In defence of the less defensible: why we need thick data, too
Over brunch last Sunday, my friend delighted in walking me through her Google Maps timeline. Using GPS, it tracked our previous day’s movements to the minute. It mapped our exact route to the bouldering wall, and then to lunch, and finally to another friend’s house (including a small detour to re-caffeinate). The timeline was a precise record of our day, recognising each place we visited and how long we were there. It even named my apartment building. Pushing any discomfort of surveillance aside, my researcher brain kicked in as I thought about all the possible uses for this little timeline wrought large. Like so many others, I was captivated by the potential of big data.
But are we caught up in a state of magical thinking where big data is concerned?
Qualitative research offers valuable human insight – but it risks being pushed aside
Before my friend’s visit, I’d spent the Friday at Nudgestock, Ogilvy’s annual festival of behavioural science. It was a day of lively explorations and thought-provoking talks, delving into a variety of behavioural applications that ranged from improving diversity, increasing taxes, and curating personalised playlists. I found myself nodding along enthusiastically to Tricia Wang’s talk about the necessity of considering big data alongside a quantifiably smaller, but more human, counterpart: thick data.
The world of big data has exploded in the digital age. From the websites we visit to the physical movements we make, our digital footprint grows daily. As researchers, we’re particularly charmed. Big data, with its dizzying robustness, makes our conclusions powerful. Let’s be honest: it is something the C-suite execs understand, and that offers credence to our conclusions.
However, Wang argues that our infatuation with big data has devalued the field of customer insights. Thanks to big data’s lure, we have stopped paying attention to the skills of qualitative researchers and ethnographers: people who observe people. In some organisations, insight has become a box to tick rather than a valuable source of learning. We eschew human stories in favour of hard facts, conflating access to the consumer with understanding of the consumer. But perhaps a fear of ‘smaller’, thicker data is actually harming our understanding – and, in turn, our ability to grow.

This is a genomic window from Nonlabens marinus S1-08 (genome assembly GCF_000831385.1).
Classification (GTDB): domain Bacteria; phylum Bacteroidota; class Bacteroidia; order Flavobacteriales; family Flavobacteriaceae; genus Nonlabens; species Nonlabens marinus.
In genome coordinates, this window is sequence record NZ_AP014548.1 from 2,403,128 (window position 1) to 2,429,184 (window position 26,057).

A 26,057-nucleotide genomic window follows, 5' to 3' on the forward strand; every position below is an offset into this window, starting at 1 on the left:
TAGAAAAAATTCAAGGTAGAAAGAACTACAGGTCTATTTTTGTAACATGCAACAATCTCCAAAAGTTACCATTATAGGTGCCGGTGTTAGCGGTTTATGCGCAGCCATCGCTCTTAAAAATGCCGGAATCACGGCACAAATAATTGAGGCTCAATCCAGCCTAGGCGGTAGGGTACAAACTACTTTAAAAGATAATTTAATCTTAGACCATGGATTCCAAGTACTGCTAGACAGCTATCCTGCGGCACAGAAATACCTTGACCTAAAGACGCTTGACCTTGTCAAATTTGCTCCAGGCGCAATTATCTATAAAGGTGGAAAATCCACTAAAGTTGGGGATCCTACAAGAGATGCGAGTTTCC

In discounting qualitative insight, we risk a world optimised only for a narrow interpretation of human experience: that which can be quantified and charted.
Decision-makers love quantitative data because it stands up to scrutiny
As an integrated researcher, I’m not unfamiliar with hearing, “this qual is nice, but do we have any quant to support it?” Even the language of the question implies that human data is weak and flimsy; in need of ‘support’. Tricia Wang calls this quantification bias: a valuing of the measurable over the immeasurable. This means that we might discount key insights, which could quite literally make or break a business, in our pursuit of the easily quantifiable.
Later in the day, Gerd Gigerenzer spoke about the paralysing effects of defensive decision-making, a strategy that protects the individual at the expense of true progression. Option A might feel instinctively ‘right’. However, if the decision maker cannot identify an adequate defence should it go wrong, it may be quietly discarded in favour of an (inferior) Option B or C.
I wondered whether there was a connection to be made here. Our clients feel pressure to make the ‘right’ decision, and what better to justify a decision than a solid statistic? It is safe. It is defensible. If they are questioned, they can point their fingers at the numbers and claim, “well, this data says…”. Quantitative data removes the burden of proof from their shoulders.
Qualitative research, however – particularly ethnography – does quite the opposite. Quantitative data feels safer, more tangible. Qualitative research, by its very nature, relies on human interpretation. Given its small base size and more abstract analysis, it is less defensible than a hard dataset. And that makes people wary.
True insight comes from integrating depth and scale
An old boss of mine used to enjoy the phrase, “rubbish in, rubbish out.” At its core, it means: our findings are only as good as the instrument used to capture them. Whilst we might spend hours crafting a flawless survey, it can’t address a problem nobody has considered. Nor can it access individuals’ stories, or emotions, or the rich context of all those who come into contact with your brand. As Rory Sutherland himself says, “All big data comes from one place: the past.” The past is a place of known knowns – but what about those things we don’t know?
Qualitative research has an image problem that we need to challenge in order to capitalise on holistic insight. Yes, we may ‘only’ have spoken to eight people – but in that time we saw the flicker of frustration as they struggled with your packaging, or watched them misunderstand your proposition entirely, or listened as they casually revealed a key priority that might otherwise never have made it as a metric in a survey.
Qual provides the colourful stories we can weave throughout a giant scaffold of data. It is the meat on the towering skeleton, fleshing out the bones that tell only half the story. To build the most complete pictures, we need to take a holistic approach to understanding people in all their complexity. By all means, examine the reams of information gathered from GPS tracking – but don’t forget the human journeys at the heart of it all. Even if that means learning to let go of the desire for the defensible at all costs.